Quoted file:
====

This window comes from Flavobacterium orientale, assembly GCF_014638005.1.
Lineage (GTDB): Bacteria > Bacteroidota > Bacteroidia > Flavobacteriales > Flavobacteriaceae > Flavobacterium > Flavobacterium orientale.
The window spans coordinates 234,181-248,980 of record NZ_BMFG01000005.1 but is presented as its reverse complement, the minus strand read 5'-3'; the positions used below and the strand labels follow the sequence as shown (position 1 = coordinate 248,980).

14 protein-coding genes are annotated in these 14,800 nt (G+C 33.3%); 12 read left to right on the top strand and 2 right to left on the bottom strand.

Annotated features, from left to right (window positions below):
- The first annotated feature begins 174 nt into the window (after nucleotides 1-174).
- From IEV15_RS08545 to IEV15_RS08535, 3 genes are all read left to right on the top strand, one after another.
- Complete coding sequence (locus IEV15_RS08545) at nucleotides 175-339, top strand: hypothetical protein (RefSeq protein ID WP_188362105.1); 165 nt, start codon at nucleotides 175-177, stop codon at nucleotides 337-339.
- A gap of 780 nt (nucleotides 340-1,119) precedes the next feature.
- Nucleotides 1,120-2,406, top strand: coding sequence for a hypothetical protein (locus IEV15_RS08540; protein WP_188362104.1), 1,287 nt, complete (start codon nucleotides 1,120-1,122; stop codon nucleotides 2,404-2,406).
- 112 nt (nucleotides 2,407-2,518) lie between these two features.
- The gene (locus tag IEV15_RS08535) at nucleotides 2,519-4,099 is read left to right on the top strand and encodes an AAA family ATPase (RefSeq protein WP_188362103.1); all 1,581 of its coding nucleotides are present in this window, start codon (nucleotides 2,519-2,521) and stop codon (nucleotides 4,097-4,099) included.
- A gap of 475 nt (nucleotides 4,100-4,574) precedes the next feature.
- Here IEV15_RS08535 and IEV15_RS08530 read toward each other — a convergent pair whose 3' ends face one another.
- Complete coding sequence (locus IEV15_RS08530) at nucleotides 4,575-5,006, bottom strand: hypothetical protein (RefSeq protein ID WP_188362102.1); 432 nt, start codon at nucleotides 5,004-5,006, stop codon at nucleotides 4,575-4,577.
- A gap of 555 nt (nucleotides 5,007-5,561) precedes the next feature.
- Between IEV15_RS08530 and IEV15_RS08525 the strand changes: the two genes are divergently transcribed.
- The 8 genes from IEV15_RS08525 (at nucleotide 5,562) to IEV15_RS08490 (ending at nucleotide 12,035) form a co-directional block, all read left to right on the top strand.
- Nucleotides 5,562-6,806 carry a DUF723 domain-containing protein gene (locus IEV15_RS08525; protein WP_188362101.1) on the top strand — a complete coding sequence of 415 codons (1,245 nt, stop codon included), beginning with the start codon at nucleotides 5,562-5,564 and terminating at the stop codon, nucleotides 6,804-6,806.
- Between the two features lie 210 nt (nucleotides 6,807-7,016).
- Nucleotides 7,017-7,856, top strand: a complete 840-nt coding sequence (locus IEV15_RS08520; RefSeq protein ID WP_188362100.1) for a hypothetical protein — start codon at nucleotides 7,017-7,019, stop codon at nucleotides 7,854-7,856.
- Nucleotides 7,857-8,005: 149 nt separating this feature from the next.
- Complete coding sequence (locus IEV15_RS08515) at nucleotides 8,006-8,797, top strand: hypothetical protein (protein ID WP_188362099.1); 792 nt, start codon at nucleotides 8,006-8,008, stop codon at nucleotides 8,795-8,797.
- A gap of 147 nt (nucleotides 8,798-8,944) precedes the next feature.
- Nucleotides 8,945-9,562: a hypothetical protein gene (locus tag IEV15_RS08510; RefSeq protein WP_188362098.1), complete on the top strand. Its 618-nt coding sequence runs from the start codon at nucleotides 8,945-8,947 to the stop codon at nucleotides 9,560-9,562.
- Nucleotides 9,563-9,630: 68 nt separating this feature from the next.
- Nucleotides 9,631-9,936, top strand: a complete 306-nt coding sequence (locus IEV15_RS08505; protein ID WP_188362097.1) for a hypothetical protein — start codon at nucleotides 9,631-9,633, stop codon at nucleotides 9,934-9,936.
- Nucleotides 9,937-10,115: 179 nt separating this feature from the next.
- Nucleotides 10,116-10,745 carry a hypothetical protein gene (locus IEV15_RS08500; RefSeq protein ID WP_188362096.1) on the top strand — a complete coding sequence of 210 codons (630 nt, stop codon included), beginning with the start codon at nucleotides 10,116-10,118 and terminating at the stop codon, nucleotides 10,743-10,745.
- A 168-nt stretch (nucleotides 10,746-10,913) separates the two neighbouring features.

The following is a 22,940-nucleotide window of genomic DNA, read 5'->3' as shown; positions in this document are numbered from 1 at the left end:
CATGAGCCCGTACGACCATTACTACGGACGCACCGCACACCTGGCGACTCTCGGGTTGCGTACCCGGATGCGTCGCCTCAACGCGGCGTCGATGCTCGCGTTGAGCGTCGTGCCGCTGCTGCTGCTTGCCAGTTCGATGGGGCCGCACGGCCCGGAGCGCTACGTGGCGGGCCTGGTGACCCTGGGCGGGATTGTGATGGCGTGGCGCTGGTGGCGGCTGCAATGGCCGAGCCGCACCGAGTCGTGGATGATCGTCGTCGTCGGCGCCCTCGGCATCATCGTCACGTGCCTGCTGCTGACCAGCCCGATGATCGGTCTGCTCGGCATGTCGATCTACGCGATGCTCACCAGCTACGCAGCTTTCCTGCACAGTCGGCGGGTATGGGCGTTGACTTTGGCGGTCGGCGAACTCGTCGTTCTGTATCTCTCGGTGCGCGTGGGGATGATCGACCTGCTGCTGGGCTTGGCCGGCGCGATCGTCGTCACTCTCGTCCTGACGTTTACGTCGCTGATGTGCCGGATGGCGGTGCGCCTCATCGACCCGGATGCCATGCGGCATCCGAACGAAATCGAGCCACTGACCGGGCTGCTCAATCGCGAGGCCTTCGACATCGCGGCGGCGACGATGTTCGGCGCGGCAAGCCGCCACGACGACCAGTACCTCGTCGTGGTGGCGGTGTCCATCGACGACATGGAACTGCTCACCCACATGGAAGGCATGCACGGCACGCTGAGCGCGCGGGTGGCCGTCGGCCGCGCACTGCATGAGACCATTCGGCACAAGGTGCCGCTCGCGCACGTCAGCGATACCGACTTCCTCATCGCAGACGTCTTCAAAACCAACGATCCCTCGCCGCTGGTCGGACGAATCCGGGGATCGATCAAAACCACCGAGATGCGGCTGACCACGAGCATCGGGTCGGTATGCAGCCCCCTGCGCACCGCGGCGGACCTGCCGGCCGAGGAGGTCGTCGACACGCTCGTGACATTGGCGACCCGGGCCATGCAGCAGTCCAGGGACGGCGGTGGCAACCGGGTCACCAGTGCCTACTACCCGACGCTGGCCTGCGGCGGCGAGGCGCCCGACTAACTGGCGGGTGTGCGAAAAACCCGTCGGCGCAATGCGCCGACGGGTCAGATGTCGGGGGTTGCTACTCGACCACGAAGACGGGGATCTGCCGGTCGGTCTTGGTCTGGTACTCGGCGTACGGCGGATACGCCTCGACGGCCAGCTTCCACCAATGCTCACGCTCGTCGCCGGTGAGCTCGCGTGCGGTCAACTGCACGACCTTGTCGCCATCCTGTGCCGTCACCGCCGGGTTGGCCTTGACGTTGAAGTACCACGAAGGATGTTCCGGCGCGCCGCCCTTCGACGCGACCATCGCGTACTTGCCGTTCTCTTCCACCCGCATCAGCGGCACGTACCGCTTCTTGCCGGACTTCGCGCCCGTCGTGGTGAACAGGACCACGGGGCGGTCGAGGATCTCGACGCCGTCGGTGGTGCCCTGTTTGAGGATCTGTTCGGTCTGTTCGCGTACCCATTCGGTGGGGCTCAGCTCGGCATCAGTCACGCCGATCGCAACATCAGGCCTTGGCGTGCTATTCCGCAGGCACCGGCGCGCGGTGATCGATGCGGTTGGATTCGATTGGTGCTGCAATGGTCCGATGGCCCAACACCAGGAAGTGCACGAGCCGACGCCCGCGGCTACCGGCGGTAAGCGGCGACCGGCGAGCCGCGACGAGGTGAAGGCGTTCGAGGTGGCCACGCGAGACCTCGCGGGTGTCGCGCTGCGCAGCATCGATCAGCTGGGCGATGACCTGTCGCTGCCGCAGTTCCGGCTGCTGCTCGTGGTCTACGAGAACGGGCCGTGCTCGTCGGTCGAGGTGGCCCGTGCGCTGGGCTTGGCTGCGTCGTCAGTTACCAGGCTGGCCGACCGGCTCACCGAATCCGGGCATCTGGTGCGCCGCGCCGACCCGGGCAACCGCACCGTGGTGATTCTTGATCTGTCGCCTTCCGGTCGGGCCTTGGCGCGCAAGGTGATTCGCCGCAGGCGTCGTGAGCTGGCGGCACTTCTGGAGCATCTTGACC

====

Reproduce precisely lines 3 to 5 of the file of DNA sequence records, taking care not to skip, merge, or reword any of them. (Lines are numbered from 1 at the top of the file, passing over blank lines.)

The window spans coordinates 234,181-248,980 of record NZ_BMFG01000005.1 but is presented as its reverse complement, the minus strand read 5'-3'; the positions used below and the strand labels follow the sequence as shown (position 1 = coordinate 248,980).

14 protein-coding genes are annotated in these 14,800 nt (G+C 33.3%); 12 read left to right on the top strand and 2 right to left on the bottom strand.

Annotated features, from left to right (window positions below):